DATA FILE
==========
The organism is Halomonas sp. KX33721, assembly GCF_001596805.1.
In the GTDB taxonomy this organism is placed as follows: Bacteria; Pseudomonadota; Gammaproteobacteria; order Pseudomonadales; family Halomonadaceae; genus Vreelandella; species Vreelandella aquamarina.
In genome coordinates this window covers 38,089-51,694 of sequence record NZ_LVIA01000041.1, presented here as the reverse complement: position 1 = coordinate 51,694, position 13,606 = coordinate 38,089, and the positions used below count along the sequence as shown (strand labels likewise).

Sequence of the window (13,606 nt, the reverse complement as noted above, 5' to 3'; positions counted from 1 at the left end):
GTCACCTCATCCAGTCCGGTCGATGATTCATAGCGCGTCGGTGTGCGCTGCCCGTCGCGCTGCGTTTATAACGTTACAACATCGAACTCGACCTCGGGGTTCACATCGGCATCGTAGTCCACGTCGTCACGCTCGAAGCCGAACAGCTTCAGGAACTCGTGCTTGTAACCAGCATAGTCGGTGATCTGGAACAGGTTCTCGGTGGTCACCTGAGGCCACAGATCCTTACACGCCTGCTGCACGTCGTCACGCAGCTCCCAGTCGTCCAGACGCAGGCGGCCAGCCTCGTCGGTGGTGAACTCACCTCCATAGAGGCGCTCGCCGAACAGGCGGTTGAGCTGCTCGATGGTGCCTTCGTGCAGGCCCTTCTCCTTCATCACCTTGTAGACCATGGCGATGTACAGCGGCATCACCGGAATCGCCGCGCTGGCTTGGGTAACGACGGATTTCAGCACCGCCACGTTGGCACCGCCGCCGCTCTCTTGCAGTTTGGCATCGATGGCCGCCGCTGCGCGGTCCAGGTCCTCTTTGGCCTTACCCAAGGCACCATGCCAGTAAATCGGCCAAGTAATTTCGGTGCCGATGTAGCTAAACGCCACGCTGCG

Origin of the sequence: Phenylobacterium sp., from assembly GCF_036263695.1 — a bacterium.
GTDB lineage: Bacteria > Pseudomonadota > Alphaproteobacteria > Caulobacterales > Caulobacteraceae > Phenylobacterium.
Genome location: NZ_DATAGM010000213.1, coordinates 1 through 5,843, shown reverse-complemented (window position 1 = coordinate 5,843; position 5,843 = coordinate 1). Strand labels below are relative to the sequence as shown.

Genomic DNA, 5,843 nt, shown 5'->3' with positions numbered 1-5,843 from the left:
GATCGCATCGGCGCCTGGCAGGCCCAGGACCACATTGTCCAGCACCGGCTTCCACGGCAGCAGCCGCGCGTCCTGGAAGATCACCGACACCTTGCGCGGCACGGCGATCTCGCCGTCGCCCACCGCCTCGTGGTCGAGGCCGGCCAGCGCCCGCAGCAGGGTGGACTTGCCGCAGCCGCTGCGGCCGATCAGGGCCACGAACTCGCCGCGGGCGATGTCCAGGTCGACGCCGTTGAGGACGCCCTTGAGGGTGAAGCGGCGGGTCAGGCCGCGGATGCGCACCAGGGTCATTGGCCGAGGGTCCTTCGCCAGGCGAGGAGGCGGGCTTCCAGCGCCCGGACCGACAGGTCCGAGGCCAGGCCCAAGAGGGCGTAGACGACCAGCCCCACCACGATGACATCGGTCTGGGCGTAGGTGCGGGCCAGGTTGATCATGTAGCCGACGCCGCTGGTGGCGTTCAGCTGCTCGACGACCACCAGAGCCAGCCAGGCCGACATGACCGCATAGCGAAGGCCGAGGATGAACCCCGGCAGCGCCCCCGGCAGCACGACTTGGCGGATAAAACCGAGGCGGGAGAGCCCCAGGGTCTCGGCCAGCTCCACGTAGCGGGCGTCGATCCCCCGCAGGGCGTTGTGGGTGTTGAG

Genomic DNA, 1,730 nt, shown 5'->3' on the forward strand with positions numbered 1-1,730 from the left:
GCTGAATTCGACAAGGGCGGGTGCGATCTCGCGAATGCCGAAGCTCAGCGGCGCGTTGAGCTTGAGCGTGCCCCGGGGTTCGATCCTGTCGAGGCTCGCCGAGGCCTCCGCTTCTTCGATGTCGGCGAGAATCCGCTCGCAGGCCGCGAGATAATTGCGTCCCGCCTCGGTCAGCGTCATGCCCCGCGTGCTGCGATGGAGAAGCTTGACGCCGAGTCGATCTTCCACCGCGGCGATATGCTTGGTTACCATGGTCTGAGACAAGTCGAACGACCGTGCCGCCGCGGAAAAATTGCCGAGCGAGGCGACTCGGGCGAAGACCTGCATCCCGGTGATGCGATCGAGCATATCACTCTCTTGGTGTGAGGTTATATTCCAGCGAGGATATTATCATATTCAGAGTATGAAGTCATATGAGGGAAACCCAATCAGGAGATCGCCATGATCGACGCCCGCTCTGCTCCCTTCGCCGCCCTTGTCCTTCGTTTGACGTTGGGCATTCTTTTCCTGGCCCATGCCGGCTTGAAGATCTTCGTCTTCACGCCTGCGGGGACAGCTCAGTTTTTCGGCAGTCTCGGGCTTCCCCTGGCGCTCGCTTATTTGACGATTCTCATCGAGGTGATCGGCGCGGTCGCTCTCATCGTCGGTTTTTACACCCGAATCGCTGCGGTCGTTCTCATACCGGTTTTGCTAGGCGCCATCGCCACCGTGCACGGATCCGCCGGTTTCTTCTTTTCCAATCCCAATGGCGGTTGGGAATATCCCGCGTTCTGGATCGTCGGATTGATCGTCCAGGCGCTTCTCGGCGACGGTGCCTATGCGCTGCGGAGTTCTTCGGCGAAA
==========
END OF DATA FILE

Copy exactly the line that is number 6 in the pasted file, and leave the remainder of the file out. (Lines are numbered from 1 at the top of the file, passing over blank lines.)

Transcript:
Origin of the sequence: Phenylobacterium sp., from assembly GCF_036263695.1 — a bacterium.